Random Fact

The average person will spend two weeks over their life waiting for traffic lights to change colour.

Question of the Week

Scientifically, the film with the best theme tune is:

See Results


Geek of the week

Nominate someone...

Nominate a Geek. Email [email protected] hypothesis.co.uk

A Magnet And A Bit Of Tongue

A Magnet And A Bit Of Tongue

By Catherine Scullion

There is little doubt that bats are amongst the coolest animals in the world. They’ve inspired more horror stories than a chainsaw massacre, eat mosquitoes and are the principal pollinators of agave – the plant used to make tequila. Now two recently published studies have revealed even more fascinating attributes of our furry little friends.

Firstly a team from Princeton has shown that big brown bats rely on a magnetic compass in order to find their way home. They tracked the flight of bats exposed to field rotations of 90 degrees clockwise and anticlockwise relative to magnetic north and a control group with no magnetic inference.

It was found that the normally astute homing powers of the bats failed following the alteration of the field. Research leader, Richard Holland, appreciates the context of his study: "This finding adds to the impressive array of sensory abilities possessed by this animal for navigation in the dark."



A slightly more bizarre study was led by Nathan Muchhala at the University of Miami, Coral Gables. This team taught a rare, nectar-loving fruit bat, Anoura fistulata, to drink from a straw-like implement in order to measure the length of its formidable tongue.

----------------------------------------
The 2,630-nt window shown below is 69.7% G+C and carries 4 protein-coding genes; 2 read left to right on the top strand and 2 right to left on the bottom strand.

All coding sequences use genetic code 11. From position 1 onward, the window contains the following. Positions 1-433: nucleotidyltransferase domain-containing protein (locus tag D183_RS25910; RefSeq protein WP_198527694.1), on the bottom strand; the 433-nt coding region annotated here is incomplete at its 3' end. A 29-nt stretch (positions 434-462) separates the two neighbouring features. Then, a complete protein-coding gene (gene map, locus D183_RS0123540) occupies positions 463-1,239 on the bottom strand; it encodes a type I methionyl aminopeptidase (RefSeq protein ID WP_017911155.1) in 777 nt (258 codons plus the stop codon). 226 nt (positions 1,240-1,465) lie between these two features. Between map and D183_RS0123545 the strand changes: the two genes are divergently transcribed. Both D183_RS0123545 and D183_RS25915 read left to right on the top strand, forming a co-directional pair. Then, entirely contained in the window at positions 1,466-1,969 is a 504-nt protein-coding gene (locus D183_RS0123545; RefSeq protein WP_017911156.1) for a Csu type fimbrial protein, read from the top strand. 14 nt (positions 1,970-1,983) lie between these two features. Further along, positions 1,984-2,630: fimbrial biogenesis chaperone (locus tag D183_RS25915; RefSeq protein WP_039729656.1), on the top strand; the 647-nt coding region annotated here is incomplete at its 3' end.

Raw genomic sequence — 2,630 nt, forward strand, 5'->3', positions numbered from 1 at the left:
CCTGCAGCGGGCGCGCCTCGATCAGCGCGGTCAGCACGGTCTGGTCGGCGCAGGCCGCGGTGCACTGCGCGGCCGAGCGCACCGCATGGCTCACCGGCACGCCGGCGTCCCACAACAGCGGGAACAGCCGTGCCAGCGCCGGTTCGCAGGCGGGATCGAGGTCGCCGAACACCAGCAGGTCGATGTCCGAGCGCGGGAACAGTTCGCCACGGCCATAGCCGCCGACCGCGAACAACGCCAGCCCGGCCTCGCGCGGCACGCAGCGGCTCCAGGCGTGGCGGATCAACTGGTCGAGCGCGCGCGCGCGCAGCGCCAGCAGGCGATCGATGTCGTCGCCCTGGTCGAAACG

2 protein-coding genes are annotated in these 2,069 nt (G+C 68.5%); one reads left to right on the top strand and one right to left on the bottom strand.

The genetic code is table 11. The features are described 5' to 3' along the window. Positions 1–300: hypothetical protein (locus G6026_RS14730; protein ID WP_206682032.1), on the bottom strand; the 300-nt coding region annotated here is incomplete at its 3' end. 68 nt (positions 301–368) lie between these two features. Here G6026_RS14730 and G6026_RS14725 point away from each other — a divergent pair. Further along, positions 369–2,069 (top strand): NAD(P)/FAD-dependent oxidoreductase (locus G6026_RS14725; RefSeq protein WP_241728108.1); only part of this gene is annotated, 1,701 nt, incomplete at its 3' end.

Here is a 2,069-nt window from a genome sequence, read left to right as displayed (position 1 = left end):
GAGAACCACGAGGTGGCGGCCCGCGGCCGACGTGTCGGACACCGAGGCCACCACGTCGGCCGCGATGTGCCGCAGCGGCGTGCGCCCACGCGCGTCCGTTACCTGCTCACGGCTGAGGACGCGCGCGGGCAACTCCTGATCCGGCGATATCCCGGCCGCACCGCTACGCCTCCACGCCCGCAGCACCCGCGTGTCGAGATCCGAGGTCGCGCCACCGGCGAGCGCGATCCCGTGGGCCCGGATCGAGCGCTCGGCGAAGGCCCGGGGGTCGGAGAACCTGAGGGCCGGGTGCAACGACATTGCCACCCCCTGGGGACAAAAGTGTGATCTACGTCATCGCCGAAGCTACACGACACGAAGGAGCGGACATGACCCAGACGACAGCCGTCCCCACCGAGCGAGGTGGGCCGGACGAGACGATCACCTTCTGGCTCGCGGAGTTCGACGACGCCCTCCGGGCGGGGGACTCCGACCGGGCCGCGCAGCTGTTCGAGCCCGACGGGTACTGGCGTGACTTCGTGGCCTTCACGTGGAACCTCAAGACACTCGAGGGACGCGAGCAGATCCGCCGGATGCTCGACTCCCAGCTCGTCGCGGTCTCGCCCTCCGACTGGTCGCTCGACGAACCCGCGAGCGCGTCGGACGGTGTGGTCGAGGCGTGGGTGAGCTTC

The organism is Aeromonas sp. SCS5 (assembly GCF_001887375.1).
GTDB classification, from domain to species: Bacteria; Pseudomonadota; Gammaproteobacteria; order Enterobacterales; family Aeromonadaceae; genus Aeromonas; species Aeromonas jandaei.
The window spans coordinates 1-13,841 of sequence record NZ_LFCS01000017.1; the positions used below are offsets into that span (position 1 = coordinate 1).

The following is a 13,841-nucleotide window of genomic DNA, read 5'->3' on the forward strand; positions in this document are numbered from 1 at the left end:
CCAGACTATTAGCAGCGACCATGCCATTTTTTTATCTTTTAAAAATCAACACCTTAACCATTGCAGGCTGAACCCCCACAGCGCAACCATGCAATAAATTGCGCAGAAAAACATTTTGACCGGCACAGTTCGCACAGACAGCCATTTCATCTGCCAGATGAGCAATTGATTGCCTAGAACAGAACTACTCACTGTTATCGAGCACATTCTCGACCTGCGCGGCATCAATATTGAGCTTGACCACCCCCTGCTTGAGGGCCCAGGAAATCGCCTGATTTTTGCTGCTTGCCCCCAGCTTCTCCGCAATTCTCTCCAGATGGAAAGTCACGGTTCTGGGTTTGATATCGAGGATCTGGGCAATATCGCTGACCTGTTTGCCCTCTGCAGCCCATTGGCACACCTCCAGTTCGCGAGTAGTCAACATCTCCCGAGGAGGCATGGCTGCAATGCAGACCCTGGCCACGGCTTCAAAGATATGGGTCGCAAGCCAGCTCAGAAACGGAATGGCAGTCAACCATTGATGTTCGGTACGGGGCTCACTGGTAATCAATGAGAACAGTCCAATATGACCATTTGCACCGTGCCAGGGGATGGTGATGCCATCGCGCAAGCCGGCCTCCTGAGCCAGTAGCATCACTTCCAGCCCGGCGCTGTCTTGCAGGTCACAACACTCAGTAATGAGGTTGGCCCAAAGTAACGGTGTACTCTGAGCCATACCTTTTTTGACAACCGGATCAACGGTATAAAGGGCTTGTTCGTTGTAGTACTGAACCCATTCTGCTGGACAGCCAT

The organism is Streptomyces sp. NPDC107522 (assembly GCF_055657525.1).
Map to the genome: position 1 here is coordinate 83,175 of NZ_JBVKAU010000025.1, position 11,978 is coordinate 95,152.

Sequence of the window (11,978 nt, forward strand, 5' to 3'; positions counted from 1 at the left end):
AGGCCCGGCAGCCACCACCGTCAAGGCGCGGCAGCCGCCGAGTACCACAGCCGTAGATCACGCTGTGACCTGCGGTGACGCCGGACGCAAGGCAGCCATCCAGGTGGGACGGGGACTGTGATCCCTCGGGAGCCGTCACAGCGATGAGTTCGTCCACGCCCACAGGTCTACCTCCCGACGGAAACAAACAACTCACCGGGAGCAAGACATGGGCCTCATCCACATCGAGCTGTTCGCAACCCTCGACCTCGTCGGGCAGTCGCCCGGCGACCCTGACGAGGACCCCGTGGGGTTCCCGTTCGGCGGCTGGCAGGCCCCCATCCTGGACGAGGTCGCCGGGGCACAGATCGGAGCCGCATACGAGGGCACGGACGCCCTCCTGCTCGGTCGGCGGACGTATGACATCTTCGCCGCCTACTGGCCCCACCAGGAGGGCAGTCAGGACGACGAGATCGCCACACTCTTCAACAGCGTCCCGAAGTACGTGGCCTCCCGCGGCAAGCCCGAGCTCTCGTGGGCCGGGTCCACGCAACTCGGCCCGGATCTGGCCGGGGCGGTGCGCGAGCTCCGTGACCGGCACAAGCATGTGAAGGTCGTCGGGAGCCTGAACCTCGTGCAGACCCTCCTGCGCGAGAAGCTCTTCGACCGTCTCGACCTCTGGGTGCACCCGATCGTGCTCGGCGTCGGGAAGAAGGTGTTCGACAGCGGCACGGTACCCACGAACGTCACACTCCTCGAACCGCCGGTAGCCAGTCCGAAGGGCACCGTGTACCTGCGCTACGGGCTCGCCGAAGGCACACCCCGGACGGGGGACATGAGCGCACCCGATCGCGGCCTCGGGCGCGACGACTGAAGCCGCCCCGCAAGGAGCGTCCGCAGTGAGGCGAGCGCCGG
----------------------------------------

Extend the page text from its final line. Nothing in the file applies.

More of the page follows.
The bat itself is no bigger than a mouse, so it came as some surprise when the tongue measured 3.4 inches: over one and a half times bigger than the bat itself! It is thought that the bat evolved such a mighty tongue in tandem with its favourite flower, which currently has tubular flowers of a similar length. The flower provides nectar for the bat in return for the bat taking on pollination duties. And where does such a tiny animal store its mighty tongue? In its rib-cage of course!

Both articles appeared in the journal Nature, and here’s a pic of Anoura fistulata in action (click for a bigger image):


To find out more about Catherine or read her other articles click here.

Title image: Adam Brokes
Anoura image: Murray Cooper

 



Return to the top »

Share this

Bookmark this article at Digg Bookmark this article at del.icio.us Bookmark this article at Slashdot Bookmark this article at StumbleUpon Email this article to a friend


Have Your Say:

Share your opinion:


LATEST CONTENT

Search




RSS FEED

Register with The Null
16 Oct 2009
Website by Forward Slash Media and Bristol Developers